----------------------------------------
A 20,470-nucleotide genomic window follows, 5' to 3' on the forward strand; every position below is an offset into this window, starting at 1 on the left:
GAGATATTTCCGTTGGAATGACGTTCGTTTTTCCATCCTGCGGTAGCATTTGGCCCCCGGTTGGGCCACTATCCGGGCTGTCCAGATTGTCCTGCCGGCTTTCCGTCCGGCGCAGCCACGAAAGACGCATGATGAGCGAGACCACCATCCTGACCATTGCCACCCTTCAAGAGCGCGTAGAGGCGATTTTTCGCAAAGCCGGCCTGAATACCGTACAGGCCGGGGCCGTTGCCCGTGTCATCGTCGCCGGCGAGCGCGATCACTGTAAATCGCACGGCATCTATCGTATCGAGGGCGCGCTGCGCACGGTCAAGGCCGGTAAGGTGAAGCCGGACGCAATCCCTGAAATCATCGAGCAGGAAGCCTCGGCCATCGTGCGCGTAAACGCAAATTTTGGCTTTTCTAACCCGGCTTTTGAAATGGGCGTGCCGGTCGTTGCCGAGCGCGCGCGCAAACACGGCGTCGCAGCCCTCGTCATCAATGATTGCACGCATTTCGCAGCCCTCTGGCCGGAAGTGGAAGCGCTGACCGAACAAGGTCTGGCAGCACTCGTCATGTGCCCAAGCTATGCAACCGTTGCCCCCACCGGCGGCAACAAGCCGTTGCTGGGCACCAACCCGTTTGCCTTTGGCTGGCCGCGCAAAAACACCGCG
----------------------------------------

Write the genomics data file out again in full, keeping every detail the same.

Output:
A 20,470-nucleotide genomic window follows, 5' to 3' on the forward strand; every position below is an offset into this window, starting at 1 on the left:
GAGATATTTCCGTTGGAATGACGTTCGTTTTTCCATCCTGCGGTAGCATTTGGCCCCCGGTTGGGCCACTATCCGGGCTGTCCAGATTGTCCTGCCGGCTTTCCGTCCGGCGCAGCCACGAAAGACGCATGATGAGCGAGACCACCATCCTGACCATTGCCACCCTTCAAGAGCGCGTAGAGGCGATTTTTCGCAAAGCCGGCCTGAATACCGTACAGGCCGGGGCCGTTGCCCGTGTCATCGTCGCCGGCGAGCGCGATCACTGTAAATCGCACGGCATCTATCGTATCGAGGGCGCGCTGCGCACGGTCAAGGCCGGTAAGGTGAAGCCGGACGCAATCCCTGAAATCATCGAGCAGGAAGCCTCGGCCATCGTGCGCGTAAACGCAAATTTTGGCTTTTCTAACCCGGCTTTTGAAATGGGCGTGCCGGTCGTTGCCGAGCGCGCGCGCAAACACGGCGTCGCAGCCCTCGTCATCAATGATTGCACGCATTTCGCAGCCCTCTGGCCGGAAGTGGAAGCGCTGACCGAACAAGGTCTGGCAGCACTCGTCATGTGCCCAAGCTATGCAACCGTTGCCCCCACCGGCGGCAACAAGCCGTTGCTGGGCACCAACCCGTTTGCCTTTGGCTGGCCGCGCAAAAACACCGCG